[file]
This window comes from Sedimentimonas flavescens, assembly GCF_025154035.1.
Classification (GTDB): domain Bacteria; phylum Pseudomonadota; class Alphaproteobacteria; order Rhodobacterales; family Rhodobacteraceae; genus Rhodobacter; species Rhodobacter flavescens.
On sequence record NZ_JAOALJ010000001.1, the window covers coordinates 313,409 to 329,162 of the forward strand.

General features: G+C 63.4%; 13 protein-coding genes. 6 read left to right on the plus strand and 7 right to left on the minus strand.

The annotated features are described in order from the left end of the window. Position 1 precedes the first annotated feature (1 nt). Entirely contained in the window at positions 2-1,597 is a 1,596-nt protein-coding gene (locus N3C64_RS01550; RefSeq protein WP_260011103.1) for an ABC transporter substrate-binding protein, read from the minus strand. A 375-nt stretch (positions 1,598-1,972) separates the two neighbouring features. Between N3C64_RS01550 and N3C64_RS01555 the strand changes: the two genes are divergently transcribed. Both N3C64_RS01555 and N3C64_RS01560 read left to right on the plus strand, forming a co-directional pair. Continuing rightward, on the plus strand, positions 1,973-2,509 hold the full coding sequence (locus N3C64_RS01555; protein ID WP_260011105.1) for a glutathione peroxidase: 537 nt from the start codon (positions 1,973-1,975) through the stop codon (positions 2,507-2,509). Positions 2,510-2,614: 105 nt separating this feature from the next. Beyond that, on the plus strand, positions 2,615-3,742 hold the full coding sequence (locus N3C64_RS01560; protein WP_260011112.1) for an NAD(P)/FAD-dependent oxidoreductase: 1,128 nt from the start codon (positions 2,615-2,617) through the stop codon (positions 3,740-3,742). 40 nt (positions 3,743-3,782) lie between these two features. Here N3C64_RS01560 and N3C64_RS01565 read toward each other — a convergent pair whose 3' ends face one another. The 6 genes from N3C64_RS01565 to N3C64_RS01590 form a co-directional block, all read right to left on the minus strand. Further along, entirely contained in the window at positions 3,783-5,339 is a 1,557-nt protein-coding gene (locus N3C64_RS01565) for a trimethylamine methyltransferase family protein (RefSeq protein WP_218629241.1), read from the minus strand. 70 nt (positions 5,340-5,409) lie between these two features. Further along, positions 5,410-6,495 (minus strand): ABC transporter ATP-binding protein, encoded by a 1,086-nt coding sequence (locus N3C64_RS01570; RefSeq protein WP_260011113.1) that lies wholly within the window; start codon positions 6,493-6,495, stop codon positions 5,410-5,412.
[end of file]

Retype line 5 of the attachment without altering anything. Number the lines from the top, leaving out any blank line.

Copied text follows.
The annotated features are described in order from the left end of the window. Position 1 precedes the first annotated feature (1 nt). Entirely contained in the window at positions 2-1,597 is a 1,596-nt protein-coding gene (locus N3C64_RS01550; RefSeq protein WP_260011103.1) for an ABC transporter substrate-binding protein, read from the minus strand. A 375-nt stretch (positions 1,598-1,972) separates the two neighbouring features. Between N3C64_RS01550 and N3C64_RS01555 the strand changes: the two genes are divergently transcribed. Both N3C64_RS01555 and N3C64_RS01560 read left to right on the plus strand, forming a co-directional pair. Continuing rightward, on the plus strand, positions 1,973-2,509 hold the full coding sequence (locus N3C64_RS01555; protein ID WP_260011105.1) for a glutathione peroxidase: 537 nt from the start codon (positions 1,973-1,975) through the stop codon (positions 2,507-2,509). Positions 2,510-2,614: 105 nt separating this feature from the next. Beyond that, on the plus strand, positions 2,615-3,742 hold the full coding sequence (locus N3C64_RS01560; protein WP_260011112.1) for an NAD(P)/FAD-dependent oxidoreductase: 1,128 nt from the start codon (positions 2,615-2,617) through the stop codon (positions 3,740-3,742). 40 nt (positions 3,743-3,782) lie between these two features. Here N3C64_RS01560 and N3C64_RS01565 read toward each other — a convergent pair whose 3' ends face one another. The 6 genes from N3C64_RS01565 to N3C64_RS01590 form a co-directional block, all read right to left on the minus strand. Further along, entirely contained in the window at positions 3,783-5,339 is a 1,557-nt protein-coding gene (locus N3C64_RS01565) for a trimethylamine methyltransferase family protein (RefSeq protein WP_218629241.1), read from the minus strand. 70 nt (positions 5,340-5,409) lie between these two features. Further along, positions 5,410-6,495 (minus strand): ABC transporter ATP-binding protein, encoded by a 1,086-nt coding sequence (locus N3C64_RS01570; RefSeq protein WP_260011113.1) that lies wholly within the window; start codon positions 6,493-6,495, stop codon positions 5,410-5,412.